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  1.  55
    Bogdanov and Lenin: Epistemology and Revolution.David G. Rowley - 1996 - Studies in East European Thought 48 (1):1 - 19.
    This paper explains how A. Bogdanov changed from a left Bolshevik impatient for armed insurrection into a moderate proponent of revolution through cultural transformation by placing him in the context of a debate over epistemology among Russian Social Democrats in the early twentieth century. By relying on neo-Kantian epistemology to justify socialist revolution, N. Berdyaev actually began to turn away from Marxism. Lenin espoused a naive realism that was consistent with scientific socialism, but which did not satisfy Bogdanov. Empiriomonism, Bogdanov’s (...)
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  2.  5
    Alexander Bogdanov’s Holistic World Picture: A Materialist Mirror Image of Idealism.David G. Rowley - 2021 - Studies in East European Thought 73 (1):1-18.
    Between 1899 and 1906, Alexander Bogdanov developed a scientific philosophy intended to substantiate the basic principle of historical materialism—the idea that existence determines consciousness—in terms of the most advanced science and empiricist epistemology/ontology of his day. At the same time, however, he strove ‘to answer the broad needs of our workers for an overall worldview’, and in the process of doing so he elaborated a complete philosophical system and a holistic worldview. Although his intention was to serve the proletariat and (...)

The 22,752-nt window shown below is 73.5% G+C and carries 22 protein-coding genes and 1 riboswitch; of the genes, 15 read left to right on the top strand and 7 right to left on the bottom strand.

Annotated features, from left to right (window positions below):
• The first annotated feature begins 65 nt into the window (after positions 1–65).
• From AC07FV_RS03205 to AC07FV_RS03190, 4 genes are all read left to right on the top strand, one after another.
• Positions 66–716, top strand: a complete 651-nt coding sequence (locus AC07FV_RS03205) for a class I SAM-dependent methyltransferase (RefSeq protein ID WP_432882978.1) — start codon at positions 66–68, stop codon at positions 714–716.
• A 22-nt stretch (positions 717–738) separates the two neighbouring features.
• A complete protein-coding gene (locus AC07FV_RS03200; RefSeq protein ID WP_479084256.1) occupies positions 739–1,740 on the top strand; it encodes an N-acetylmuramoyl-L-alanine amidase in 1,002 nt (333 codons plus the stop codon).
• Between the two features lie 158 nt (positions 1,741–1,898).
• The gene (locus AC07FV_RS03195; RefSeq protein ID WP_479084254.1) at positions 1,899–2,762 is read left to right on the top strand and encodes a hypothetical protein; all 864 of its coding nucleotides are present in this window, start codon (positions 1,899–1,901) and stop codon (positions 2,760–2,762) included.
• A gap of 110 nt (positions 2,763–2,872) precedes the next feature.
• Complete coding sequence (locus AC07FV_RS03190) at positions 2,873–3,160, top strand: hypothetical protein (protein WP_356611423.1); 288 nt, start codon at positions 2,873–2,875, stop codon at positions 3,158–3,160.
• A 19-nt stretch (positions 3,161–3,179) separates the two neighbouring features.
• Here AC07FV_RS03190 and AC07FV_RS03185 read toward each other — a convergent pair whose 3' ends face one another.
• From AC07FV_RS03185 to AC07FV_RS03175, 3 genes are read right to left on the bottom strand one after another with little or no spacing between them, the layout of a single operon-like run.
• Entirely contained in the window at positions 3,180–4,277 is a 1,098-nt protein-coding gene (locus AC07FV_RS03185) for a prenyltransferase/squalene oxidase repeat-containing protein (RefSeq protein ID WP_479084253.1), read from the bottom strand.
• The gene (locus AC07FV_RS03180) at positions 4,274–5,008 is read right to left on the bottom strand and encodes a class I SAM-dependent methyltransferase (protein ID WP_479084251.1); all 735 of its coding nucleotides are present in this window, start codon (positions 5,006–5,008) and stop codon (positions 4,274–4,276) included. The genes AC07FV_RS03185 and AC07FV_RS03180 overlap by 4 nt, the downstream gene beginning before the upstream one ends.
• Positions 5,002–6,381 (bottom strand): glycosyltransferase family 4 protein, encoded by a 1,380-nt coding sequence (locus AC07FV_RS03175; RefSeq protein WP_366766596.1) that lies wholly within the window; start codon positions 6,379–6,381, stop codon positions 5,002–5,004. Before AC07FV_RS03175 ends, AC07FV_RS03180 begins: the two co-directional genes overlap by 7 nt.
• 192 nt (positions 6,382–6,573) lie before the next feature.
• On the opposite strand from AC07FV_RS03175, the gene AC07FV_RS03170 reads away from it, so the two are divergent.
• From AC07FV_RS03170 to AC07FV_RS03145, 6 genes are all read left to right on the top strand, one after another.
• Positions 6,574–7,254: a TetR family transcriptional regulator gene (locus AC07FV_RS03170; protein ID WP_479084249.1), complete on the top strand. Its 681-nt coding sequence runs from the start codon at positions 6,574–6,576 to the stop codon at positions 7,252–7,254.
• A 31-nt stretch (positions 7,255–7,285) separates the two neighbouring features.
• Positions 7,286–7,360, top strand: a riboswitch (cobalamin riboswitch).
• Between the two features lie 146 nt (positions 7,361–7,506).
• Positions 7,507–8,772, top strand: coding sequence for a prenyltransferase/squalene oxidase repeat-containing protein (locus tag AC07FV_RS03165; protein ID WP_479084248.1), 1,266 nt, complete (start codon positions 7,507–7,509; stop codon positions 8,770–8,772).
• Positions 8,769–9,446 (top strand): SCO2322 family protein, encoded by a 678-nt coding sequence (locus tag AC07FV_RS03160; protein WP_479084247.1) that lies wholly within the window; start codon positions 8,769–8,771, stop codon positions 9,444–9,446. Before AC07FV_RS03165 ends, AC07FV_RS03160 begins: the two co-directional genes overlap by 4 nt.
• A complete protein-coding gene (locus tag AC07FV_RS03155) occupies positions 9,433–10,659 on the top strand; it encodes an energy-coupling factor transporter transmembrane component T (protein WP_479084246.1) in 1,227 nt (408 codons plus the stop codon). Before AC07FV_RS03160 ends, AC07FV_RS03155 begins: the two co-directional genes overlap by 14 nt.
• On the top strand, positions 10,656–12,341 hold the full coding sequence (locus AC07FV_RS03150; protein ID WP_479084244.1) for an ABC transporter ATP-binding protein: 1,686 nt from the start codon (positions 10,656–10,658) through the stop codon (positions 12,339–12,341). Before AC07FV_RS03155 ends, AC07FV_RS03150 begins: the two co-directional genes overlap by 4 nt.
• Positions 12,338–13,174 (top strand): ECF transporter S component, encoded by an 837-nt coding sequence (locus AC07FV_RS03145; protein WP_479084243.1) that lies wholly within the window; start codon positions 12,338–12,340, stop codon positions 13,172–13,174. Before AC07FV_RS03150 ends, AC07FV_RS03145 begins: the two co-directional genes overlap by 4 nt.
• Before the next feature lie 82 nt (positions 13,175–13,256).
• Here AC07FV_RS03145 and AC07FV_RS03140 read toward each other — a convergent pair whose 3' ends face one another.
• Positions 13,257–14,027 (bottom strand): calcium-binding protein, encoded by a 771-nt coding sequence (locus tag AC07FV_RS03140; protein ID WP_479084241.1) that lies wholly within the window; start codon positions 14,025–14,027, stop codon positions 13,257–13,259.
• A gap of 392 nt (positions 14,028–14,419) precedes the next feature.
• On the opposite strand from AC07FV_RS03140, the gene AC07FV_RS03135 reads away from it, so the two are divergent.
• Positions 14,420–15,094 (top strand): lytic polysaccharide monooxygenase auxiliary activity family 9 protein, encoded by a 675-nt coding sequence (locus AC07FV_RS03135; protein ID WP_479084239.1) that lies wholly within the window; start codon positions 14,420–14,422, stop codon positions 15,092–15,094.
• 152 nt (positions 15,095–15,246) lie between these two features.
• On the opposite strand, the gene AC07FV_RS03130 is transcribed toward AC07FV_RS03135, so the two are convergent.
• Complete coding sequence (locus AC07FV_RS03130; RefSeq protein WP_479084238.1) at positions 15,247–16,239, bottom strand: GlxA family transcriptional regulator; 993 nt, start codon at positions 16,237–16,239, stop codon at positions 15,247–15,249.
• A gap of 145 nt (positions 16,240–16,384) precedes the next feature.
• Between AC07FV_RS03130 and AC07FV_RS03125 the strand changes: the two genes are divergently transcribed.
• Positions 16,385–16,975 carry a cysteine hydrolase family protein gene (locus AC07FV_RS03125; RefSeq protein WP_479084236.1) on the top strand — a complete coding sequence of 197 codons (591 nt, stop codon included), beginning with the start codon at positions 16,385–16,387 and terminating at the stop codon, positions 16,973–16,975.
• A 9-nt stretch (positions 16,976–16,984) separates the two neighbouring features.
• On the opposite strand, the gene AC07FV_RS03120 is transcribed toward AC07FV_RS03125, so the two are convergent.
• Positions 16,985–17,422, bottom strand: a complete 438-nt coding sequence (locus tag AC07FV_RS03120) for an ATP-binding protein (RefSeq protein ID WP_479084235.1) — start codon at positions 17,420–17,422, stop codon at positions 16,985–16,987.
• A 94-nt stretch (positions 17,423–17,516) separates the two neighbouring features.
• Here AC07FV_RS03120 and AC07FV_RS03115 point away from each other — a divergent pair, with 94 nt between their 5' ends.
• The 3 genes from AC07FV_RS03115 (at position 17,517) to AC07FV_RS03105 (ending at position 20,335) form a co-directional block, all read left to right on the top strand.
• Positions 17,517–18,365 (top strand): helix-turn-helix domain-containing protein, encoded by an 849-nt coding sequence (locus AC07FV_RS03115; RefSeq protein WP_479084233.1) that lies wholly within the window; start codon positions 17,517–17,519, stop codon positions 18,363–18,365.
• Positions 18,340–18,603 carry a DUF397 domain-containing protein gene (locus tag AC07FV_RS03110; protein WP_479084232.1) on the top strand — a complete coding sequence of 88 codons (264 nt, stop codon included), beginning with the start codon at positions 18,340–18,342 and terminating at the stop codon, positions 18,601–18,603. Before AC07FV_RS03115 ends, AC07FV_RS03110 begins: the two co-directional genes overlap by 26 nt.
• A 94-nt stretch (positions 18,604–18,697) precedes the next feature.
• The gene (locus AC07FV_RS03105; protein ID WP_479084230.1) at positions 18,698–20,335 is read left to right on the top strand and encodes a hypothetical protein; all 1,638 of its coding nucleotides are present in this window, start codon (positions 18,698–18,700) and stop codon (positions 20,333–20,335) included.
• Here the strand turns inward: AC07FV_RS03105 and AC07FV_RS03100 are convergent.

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    The Influence of Friedrich Engels on Alexander Bogdanov’s Basic Elements of the Historical View of Nature.David G. Rowley - 2021 - Studies in East European Thought 73 (4):407-424.
    Alexander Bogdanov’s first work of philosophy, Basic Elements of the Historical View of Nature, was fundamentally influenced by Friedrich Engels. As a Marxist philosopher seeking to elaborate a comprehensive, systematic, and scientific worldview appropriate for worker–students, Bogdanov found inspiration in Engels’s Anti-Dühring, which provided him with his monist conception of being and his ‘historical view of nature’ and pointed him toward three critical elements of his work: the monism of motion, Spinoza’s naturalist and determinist system, and Charles Darwin’s conception of (...)
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